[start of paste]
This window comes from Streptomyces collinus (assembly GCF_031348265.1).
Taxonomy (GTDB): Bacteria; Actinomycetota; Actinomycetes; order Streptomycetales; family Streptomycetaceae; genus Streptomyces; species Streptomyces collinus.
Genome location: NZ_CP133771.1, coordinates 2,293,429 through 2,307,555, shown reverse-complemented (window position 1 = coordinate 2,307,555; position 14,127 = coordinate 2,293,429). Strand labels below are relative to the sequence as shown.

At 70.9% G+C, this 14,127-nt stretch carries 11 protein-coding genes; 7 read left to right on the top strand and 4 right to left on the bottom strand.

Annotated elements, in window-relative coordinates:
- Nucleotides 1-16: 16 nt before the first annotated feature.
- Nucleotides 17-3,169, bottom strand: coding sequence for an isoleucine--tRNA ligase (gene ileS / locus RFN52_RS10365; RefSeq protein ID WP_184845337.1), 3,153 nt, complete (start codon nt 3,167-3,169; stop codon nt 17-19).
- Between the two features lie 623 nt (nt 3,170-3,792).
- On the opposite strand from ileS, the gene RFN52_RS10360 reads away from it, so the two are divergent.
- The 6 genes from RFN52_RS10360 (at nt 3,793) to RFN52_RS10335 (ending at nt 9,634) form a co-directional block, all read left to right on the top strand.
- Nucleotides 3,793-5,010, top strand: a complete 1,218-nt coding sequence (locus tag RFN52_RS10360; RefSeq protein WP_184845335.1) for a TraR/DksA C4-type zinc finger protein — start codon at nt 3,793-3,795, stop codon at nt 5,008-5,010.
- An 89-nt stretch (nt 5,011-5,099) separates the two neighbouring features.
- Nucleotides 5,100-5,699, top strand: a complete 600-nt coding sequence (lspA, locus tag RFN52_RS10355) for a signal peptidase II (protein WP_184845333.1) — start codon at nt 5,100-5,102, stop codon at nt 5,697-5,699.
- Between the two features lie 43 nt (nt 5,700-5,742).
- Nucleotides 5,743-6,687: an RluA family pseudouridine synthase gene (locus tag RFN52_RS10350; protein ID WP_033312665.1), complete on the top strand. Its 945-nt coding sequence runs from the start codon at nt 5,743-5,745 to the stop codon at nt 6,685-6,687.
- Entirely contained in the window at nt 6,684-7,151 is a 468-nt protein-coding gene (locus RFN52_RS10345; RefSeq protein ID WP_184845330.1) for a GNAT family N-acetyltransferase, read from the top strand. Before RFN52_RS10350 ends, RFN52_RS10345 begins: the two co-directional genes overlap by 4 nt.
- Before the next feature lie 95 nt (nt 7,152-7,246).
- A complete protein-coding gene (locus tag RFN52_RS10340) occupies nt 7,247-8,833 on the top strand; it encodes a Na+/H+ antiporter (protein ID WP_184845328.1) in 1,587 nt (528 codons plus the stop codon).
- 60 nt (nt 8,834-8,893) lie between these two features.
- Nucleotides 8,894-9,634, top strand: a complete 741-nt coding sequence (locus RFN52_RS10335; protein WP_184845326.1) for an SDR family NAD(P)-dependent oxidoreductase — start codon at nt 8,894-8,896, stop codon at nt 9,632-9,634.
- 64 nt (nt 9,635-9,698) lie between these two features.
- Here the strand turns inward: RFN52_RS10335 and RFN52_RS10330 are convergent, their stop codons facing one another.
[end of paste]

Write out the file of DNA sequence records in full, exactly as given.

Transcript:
This window comes from Streptomyces collinus (assembly GCF_031348265.1).
Taxonomy (GTDB): Bacteria; Actinomycetota; Actinomycetes; order Streptomycetales; family Streptomycetaceae; genus Streptomyces; species Streptomyces collinus.
Genome location: NZ_CP133771.1, coordinates 2,293,429 through 2,307,555, shown reverse-complemented (window position 1 = coordinate 2,307,555; position 14,127 = coordinate 2,293,429). Strand labels below are relative to the sequence as shown.

At 70.9% G+C, this 14,127-nt stretch carries 11 protein-coding genes; 7 read left to right on the top strand and 4 right to left on the bottom strand.

Annotated elements, in window-relative coordinates:
- Nucleotides 1-16: 16 nt before the first annotated feature.
- Nucleotides 17-3,169, bottom strand: coding sequence for an isoleucine--tRNA ligase (gene ileS / locus RFN52_RS10365; RefSeq protein ID WP_184845337.1), 3,153 nt, complete (start codon nt 3,167-3,169; stop codon nt 17-19).
- Between the two features lie 623 nt (nt 3,170-3,792).
- On the opposite strand from ileS, the gene RFN52_RS10360 reads away from it, so the two are divergent.
- The 6 genes from RFN52_RS10360 (at nt 3,793) to RFN52_RS10335 (ending at nt 9,634) form a co-directional block, all read left to right on the top strand.
- Nucleotides 3,793-5,010, top strand: a complete 1,218-nt coding sequence (locus tag RFN52_RS10360; RefSeq protein WP_184845335.1) for a TraR/DksA C4-type zinc finger protein — start codon at nt 3,793-3,795, stop codon at nt 5,008-5,010.
- An 89-nt stretch (nt 5,011-5,099) separates the two neighbouring features.
- Nucleotides 5,100-5,699, top strand: a complete 600-nt coding sequence (lspA, locus tag RFN52_RS10355) for a signal peptidase II (protein WP_184845333.1) — start codon at nt 5,100-5,102, stop codon at nt 5,697-5,699.
- Between the two features lie 43 nt (nt 5,700-5,742).
- Nucleotides 5,743-6,687: an RluA family pseudouridine synthase gene (locus tag RFN52_RS10350; protein ID WP_033312665.1), complete on the top strand. Its 945-nt coding sequence runs from the start codon at nt 5,743-5,745 to the stop codon at nt 6,685-6,687.
- Entirely contained in the window at nt 6,684-7,151 is a 468-nt protein-coding gene (locus RFN52_RS10345; RefSeq protein ID WP_184845330.1) for a GNAT family N-acetyltransferase, read from the top strand. Before RFN52_RS10350 ends, RFN52_RS10345 begins: the two co-directional genes overlap by 4 nt.
- Before the next feature lie 95 nt (nt 7,152-7,246).
- A complete protein-coding gene (locus tag RFN52_RS10340) occupies nt 7,247-8,833 on the top strand; it encodes a Na+/H+ antiporter (protein ID WP_184845328.1) in 1,587 nt (528 codons plus the stop codon).
- 60 nt (nt 8,834-8,893) lie between these two features.
- Nucleotides 8,894-9,634, top strand: a complete 741-nt coding sequence (locus RFN52_RS10335; protein WP_184845326.1) for an SDR family NAD(P)-dependent oxidoreductase — start codon at nt 8,894-8,896, stop codon at nt 9,632-9,634.
- 64 nt (nt 9,635-9,698) lie between these two features.
- Here the strand turns inward: RFN52_RS10335 and RFN52_RS10330 are convergent, their stop codons facing one another.